One of the lightest rear hub motor drive systems available on the market, the Orbea makes use of the Mahle X20. This motor is said to weigh around 1.4kg, which is a lot lighter than most. It is a lot more compact than the previous system, the Mahle X35 that was used on the previous incarnation of the Gain. Another key difference with this model is that this motor produces more torque. Orbea has boldly claimed that it provides the best torque-to-weight ratio of any e-bike motor system.

One of the key things Orbea has done with this motor that I really appreciated riding it was that it provides a less obtrusive, more natural feel. That gives it the feeling of cycling on a normal road bike. There is a torque sensor at the bottom bracket which modulates the input from the motor.

A key motivation to do things this way for Orbea was to not help you ride hills faster, but to give you the same speed while you are exercising, so you hit a more aerobic exercise zone.

The linear power curve that the bike features not only help you gain speed, but also improves the range, which in turns makes for a better experience overall. The motor is powered by the Mahle 350Wh battery that is fully enclosed and integrated into the bikes downtube.

With this, and I really didn’t get to test this out sufficiently, Orbea has stated that you will be able to have cover for 4,000m of climbing. It takes 2 hours to charge the battery to 80% and then another 2 hours for 100%.

Upgraded Riding Geometry

Other alterations Orbea have made to the new Gain includes the fact that it has what the company refers to as “pure road geometry.”

Rather than building a frame that was designed to ride effectively on road and gravel, the company has stuck to making a high-quality road bike. It feels, and I have to agree with them to an extent, that when bike manufacturers attempt to appeal to all users, they don’t make a very good road or gravel/off-road bike.

The riding position was very comfortable and allowed me to put enough pressure on the pedals without suffering from aches or pains and while the comfort of the saddle could be improved somewhat, it was okay enough for most short commutes to and from town and even longer treks I made at the weekend.

Almost Fully Integrated Design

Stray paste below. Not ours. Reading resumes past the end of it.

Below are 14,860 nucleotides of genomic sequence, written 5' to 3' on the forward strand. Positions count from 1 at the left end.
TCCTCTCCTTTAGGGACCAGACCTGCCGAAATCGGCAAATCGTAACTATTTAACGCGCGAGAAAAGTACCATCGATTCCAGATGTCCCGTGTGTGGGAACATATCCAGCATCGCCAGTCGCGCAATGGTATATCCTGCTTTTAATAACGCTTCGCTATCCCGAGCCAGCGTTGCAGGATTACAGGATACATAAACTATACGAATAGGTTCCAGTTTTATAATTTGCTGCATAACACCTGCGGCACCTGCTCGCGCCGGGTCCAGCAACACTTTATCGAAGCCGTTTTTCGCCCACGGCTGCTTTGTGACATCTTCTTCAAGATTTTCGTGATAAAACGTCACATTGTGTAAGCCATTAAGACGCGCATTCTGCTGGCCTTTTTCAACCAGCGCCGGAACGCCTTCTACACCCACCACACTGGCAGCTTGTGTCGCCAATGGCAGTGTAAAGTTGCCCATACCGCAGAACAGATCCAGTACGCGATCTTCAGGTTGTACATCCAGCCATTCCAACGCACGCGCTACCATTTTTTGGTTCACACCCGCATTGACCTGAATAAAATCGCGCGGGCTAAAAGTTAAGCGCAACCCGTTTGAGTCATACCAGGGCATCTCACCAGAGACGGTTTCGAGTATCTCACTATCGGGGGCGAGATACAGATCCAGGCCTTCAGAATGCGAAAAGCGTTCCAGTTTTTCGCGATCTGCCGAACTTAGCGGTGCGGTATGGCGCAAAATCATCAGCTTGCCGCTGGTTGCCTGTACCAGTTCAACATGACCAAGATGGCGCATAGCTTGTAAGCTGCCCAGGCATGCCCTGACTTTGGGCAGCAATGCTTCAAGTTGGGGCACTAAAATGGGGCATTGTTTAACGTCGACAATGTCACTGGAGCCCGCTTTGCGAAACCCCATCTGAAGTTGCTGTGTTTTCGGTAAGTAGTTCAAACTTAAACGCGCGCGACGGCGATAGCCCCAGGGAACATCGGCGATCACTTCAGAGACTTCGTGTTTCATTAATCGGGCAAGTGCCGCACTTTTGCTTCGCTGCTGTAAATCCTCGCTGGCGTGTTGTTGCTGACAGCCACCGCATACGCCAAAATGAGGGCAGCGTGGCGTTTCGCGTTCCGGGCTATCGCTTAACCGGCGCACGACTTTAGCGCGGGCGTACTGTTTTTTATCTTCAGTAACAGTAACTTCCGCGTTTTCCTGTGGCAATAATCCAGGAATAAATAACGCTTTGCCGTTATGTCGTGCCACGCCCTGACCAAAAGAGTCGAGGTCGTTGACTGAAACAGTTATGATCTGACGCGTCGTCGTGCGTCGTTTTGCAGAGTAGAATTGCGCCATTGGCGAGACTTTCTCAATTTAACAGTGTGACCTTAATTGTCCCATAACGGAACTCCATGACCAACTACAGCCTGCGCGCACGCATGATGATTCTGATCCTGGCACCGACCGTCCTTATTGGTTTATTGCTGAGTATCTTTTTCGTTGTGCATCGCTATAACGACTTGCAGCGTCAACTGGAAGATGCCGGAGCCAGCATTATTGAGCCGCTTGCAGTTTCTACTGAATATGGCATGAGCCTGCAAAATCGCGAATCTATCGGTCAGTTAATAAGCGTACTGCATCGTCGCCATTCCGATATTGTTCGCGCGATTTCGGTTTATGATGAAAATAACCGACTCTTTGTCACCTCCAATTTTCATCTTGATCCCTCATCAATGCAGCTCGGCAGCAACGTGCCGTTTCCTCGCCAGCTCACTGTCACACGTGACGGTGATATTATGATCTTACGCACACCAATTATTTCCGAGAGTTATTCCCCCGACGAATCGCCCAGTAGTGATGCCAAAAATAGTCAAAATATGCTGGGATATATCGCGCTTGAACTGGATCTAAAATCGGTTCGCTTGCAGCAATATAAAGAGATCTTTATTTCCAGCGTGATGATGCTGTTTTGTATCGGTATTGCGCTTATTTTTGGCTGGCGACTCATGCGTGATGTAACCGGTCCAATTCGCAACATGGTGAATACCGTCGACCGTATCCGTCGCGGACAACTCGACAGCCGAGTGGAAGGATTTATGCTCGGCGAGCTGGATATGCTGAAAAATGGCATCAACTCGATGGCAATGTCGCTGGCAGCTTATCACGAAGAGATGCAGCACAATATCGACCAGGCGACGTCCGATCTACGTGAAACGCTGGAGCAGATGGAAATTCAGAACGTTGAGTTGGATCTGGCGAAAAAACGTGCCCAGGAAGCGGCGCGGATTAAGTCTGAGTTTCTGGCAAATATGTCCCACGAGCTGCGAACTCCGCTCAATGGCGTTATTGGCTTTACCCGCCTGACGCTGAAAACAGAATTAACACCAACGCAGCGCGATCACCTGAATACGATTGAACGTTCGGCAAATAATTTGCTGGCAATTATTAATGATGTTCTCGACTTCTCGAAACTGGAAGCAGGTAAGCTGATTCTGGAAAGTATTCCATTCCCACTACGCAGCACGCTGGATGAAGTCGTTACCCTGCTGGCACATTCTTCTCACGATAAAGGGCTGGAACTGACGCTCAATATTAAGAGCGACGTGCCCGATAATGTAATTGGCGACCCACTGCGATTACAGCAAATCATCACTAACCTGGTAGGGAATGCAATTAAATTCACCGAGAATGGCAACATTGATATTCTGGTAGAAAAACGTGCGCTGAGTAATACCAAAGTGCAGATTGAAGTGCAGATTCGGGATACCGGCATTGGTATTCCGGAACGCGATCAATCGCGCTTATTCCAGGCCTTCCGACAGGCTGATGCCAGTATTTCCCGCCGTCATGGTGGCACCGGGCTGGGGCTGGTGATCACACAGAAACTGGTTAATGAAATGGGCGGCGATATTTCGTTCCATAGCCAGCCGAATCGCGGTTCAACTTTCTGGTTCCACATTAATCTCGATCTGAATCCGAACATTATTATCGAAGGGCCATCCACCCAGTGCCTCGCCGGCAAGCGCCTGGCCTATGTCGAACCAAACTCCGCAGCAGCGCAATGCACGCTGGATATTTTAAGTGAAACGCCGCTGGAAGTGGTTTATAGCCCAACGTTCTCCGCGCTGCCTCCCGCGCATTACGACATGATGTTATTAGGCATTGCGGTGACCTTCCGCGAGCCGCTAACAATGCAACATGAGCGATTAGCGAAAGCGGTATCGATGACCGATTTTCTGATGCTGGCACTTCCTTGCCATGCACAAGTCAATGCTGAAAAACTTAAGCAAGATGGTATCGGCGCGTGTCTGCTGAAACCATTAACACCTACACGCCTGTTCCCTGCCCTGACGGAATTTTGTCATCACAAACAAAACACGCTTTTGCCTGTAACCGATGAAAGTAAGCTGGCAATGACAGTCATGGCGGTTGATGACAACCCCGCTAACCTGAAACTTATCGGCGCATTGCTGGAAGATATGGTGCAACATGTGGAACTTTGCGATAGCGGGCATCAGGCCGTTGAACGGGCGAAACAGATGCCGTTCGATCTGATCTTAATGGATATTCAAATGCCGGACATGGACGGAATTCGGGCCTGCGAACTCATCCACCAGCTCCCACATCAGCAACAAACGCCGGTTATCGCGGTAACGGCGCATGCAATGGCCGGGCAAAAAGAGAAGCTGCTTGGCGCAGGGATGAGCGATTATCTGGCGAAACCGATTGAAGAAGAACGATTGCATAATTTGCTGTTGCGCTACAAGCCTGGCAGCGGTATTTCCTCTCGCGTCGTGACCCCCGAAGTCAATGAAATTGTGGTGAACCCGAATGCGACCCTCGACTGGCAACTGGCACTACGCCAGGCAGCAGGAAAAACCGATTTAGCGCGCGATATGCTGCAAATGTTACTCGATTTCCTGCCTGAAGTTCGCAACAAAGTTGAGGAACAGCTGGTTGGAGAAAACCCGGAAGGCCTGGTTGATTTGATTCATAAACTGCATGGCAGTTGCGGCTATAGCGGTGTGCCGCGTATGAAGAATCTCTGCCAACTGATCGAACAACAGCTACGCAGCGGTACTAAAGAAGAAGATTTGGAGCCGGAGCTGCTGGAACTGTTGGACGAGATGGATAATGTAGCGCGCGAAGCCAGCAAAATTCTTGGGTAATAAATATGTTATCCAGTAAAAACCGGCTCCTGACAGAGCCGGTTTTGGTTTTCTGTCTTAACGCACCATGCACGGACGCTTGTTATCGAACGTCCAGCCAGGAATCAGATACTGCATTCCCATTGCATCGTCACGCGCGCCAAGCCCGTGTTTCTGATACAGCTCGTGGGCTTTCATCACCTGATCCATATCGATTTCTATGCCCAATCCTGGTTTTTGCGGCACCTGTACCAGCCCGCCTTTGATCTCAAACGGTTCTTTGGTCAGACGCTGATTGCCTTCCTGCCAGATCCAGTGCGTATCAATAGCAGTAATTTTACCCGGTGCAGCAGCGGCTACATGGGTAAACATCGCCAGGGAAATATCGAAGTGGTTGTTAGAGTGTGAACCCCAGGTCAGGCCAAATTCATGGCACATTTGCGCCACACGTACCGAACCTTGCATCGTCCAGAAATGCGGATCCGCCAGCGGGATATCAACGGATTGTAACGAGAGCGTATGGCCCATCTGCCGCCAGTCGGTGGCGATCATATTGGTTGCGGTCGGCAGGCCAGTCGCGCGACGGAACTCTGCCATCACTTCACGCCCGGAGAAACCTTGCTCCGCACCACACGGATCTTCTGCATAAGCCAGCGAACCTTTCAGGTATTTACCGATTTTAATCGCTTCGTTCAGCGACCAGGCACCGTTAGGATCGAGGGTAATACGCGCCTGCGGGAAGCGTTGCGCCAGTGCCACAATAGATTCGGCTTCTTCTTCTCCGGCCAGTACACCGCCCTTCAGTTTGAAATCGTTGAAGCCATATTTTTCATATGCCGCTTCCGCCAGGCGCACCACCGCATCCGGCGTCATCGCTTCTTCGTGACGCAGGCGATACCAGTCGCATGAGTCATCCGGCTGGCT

Similarly, to the first Gain model from Orbea, there is a high degree of integration in the cockpit, with the in-house built ICR system connected through enclosed cabling that is routed through a special sleeve and under the stem eventually connecting into the head tube.

The odea behind this design is to make it easy enough for you to alter the stem or the handlebars, without needing to disconnect any of the hoses or cabling.

The integration doesn’t stop there as the lights are integrated in the front and rear. Its front light is actually part of the computer LCD display mount. The display unit for the new Gain is also made by Mahle but realizes most will stick to using the bike’s own computer for monitoring the battery and motor levels.

Orbea have also mounted the most recently released iteration of the top tube control button system made by Mahle. With this you can change the pedal assist level and switch the motor on or off. You will also be able to see information regarding the selected assist level and the battery level. Unfortunately, and this is a pet peeve of mine – the battery level chart is represented by bars rather than a percentage, which I believe makes it less accurate to follow.

Another important change Orbea have made is because they do not believe that using the controller to change assist level is the easiest or safest solution. It takes your attention off the road, even for just a few seconds. Those seconds could be critical. Instead, the Gain features the Mahle eShifter buttons.